What is news brief history

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What is news brief history

  1. 1. By Jackie Scott
  2. 2.  Newspaper Magazine Online News Yahoo, MSN, hotmail, etc. Twitter Facebook YouTube More?
  3. 3.  What do you think? News is: events and catastrophes, information on politics and national/ world issues. It is police reports and birth announcements. It is profiles of celebrities and tips on travel and exercise. It is reviews on movies and music. News can be ANYTHING!
  4. 4.  If it can be anything… how do you define it? News is: any factual information that meets one of the following criteria:  Timeliness  Proximity  Prominence  Consequence  Human Interest  Conflict
  5. 5.  Timeliness relates to the “newness” of the facts. This includes elections, sporting events, announcements, etc. Basically anything that is happening now or has recently happened. “Breaking News”
  6. 6.  The “nearness” of the event to your place of publication. For example- If Dr. Williams wins Principal of the year it is news to us and St. Joseph- probably not to readers in Kansas City/ St. Louis.
  7. 7.  How well known is the individual or organization the information is about? For example: If my daughter scores the winning goal in her soccer game, the majority of the city, state, and country DOES NOT CARE. If Alex Morgan scores the winning goal for the Olympic gold people all over the world care.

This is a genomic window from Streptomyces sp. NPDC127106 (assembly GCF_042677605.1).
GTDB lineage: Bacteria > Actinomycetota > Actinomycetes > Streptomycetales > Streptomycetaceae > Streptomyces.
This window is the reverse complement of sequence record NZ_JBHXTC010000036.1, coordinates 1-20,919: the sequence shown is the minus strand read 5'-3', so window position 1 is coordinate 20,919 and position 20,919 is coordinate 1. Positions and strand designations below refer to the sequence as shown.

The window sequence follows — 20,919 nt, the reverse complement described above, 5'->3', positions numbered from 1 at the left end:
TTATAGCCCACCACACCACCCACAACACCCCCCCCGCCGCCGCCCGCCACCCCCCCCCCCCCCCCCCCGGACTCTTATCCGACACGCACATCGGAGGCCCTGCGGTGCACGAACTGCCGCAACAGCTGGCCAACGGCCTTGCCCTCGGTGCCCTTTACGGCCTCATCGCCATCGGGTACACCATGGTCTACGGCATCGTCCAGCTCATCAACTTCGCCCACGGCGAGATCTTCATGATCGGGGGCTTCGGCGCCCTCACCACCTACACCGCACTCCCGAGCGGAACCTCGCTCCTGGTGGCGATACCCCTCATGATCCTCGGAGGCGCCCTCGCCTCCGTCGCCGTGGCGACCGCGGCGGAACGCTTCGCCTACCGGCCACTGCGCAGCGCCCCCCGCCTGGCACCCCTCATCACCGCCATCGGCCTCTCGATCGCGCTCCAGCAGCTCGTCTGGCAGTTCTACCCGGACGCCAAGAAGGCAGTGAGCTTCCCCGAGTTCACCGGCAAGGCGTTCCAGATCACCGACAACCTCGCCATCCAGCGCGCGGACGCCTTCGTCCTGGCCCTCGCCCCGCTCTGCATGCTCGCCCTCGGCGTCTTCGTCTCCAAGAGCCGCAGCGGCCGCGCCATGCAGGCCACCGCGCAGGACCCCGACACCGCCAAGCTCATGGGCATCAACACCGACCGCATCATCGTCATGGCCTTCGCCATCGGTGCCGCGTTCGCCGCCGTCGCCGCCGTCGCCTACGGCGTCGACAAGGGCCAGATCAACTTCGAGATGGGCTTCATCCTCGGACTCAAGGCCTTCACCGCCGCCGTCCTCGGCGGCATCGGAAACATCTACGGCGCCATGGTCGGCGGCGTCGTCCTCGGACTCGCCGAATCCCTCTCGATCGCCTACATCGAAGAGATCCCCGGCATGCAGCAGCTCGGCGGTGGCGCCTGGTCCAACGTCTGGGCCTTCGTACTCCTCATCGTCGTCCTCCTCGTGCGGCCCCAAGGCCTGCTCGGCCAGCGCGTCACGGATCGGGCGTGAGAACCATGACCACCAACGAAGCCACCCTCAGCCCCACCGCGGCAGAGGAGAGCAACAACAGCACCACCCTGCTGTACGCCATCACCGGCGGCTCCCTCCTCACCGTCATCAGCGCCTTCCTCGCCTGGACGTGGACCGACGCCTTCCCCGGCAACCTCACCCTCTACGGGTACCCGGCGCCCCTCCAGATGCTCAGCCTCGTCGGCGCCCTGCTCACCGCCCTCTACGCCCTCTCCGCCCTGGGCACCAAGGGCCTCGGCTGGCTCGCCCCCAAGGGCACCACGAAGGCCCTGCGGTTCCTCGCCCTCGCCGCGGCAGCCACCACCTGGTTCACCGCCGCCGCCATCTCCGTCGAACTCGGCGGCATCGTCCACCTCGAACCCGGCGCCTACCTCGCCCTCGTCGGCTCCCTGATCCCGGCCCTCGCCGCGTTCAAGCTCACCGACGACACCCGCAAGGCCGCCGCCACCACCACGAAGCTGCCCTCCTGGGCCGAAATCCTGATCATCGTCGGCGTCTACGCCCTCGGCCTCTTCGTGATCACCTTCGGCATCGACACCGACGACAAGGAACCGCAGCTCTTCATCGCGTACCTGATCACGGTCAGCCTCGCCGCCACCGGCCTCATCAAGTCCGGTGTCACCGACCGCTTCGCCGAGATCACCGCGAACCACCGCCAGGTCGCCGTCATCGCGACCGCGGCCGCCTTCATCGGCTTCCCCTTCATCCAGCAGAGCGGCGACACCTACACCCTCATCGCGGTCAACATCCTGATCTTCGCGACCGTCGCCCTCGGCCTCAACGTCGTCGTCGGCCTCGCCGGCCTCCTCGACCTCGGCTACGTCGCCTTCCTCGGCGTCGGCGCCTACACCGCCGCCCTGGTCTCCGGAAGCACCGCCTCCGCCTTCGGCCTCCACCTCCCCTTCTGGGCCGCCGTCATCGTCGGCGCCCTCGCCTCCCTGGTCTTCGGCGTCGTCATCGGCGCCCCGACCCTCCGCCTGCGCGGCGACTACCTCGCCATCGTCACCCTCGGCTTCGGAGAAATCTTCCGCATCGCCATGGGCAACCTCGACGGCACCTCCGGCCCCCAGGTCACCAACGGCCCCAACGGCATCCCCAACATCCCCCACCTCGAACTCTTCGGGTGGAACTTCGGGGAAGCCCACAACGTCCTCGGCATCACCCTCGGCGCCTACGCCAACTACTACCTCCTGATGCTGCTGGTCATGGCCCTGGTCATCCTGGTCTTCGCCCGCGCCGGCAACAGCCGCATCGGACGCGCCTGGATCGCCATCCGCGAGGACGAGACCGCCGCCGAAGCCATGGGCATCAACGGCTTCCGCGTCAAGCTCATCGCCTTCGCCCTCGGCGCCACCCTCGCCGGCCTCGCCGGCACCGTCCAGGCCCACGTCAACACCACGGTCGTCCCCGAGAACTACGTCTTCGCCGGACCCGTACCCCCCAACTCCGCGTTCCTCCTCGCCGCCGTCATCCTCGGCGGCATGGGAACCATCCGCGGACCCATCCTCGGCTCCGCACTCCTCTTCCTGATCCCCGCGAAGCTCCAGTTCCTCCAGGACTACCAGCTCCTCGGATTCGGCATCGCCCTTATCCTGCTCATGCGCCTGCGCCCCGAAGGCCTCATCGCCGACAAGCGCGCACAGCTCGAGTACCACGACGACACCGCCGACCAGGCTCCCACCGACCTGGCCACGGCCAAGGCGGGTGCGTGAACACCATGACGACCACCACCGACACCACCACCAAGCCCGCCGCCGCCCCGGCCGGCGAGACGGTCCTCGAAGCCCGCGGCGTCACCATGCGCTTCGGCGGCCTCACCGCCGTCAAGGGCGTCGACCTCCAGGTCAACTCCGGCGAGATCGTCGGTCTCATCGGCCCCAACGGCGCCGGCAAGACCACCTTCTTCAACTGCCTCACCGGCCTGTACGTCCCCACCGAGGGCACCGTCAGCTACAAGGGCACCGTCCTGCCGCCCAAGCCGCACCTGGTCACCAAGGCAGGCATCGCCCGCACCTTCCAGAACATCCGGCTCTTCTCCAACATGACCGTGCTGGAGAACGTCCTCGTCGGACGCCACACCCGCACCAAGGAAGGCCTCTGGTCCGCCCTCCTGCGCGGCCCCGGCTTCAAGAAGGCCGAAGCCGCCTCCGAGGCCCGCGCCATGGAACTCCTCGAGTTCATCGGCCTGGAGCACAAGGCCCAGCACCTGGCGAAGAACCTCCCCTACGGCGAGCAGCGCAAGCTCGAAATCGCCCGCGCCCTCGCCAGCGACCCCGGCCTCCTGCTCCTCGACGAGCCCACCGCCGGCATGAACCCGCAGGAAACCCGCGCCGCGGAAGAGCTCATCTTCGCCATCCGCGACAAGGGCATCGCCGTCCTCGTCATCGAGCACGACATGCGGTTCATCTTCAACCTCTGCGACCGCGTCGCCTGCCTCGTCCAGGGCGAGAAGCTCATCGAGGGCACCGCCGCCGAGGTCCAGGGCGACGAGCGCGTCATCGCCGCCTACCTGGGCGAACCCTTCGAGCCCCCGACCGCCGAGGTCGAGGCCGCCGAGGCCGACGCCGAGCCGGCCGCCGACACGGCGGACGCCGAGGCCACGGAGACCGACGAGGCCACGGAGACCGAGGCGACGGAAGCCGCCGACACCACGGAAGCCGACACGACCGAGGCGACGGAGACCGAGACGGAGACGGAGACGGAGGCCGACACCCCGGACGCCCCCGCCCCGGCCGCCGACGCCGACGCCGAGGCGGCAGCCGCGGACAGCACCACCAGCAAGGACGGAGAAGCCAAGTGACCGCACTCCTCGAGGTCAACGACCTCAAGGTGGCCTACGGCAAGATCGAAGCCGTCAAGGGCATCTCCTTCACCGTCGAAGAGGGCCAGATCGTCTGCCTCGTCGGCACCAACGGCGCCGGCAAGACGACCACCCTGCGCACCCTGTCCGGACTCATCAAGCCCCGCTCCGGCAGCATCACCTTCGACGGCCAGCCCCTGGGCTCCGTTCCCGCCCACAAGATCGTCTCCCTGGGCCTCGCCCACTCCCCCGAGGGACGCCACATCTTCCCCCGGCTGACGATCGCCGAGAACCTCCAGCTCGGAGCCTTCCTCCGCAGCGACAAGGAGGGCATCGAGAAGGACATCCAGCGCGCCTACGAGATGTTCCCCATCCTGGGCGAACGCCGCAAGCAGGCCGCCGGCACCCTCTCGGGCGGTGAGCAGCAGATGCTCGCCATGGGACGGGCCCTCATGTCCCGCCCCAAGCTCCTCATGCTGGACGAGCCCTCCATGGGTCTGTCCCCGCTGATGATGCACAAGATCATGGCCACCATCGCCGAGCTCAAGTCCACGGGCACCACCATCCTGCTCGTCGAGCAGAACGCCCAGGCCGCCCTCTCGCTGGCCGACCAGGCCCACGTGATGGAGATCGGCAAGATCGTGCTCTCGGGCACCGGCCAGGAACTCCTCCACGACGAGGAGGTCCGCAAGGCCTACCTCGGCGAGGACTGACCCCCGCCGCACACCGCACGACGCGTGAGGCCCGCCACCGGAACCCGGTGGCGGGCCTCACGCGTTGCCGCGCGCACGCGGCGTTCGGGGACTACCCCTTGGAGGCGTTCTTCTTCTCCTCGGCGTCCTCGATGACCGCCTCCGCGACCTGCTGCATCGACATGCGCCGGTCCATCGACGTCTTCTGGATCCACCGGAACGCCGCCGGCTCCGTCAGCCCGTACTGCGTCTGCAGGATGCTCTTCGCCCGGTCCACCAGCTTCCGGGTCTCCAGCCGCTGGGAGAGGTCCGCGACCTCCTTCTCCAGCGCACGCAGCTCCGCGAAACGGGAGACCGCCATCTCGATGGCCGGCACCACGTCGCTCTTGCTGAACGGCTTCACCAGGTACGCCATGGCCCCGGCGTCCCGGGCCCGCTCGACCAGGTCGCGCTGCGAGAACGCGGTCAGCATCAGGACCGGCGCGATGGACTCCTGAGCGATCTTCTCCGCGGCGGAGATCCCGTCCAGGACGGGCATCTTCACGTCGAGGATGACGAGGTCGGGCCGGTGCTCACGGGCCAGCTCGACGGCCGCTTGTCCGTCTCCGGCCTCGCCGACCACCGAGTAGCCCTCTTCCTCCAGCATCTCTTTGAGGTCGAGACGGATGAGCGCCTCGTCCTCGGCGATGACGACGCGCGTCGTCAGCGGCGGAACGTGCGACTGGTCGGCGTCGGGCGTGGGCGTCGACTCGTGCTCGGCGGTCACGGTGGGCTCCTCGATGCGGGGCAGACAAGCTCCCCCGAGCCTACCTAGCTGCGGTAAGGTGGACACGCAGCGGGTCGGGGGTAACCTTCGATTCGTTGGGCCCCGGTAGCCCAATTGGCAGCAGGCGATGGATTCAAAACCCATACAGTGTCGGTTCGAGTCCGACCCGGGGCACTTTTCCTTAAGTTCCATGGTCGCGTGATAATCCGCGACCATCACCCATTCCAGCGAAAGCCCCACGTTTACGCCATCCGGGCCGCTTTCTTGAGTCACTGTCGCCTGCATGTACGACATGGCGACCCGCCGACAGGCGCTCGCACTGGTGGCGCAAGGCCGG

8. 8.  This refers specifically to the importance of an event. The bigger an impact the event has on the audience, the bigger the CONSEQUENCE thus it’s newsworthiness. For example: The bond issue passed last April has a direct impact on our community because it determined the future of our schools. THUS, it is newsworthy.
  9. 9.  Human interest stories are directly related to how human beings behave. They use stories that play with our emotions by making us laugh, cry, or get angry. For example, the Dominque Moceanu story. http://www.huffingtonpost.com/2012/06/11/d ominique-mocea-secret-sister-jennifer- bricker_n_1586987.html
  10. 10.  Stories that deal with two opposing elements or conflict. Things such as elections, sporting events and war are perfect examples of stories with high conflict.
  11. 11.  1 ordinary person + 1 ordinary person= 0 1 ordinary person + 1 extraordinary adventure =NEWS 1 husband + 1 wife = 0 1 husband + 3 wives = NEWS 1 bank cashier + 1 wife + 7 children = 0 1 bank cashier - $20,000 = NEWS 1 person + 1 achievement = NEWS 1 person + 1 ordinary life of 79 years = 0 1 person + 1 ordinary life of 110 years = NEWS
  12. 12.  http://newseum.org/digital- classroom/video/what-is-news/default.aspx As you watch the video write down what stories they talk about and what types of news elements they have. You will need the information later this hour!
  13. 13.  Journalism is the first rough draft of history. -Philip Graham
  14. 14.  Our freedom depends on freedom of the press and that cannot be limited without being lost. -Thomas Jefferson
  15. 15.  “A free press is the unsleeping guardian of every other right that free men prize; it is the most dangerous foe of tyranny.” -Winston Churchhill
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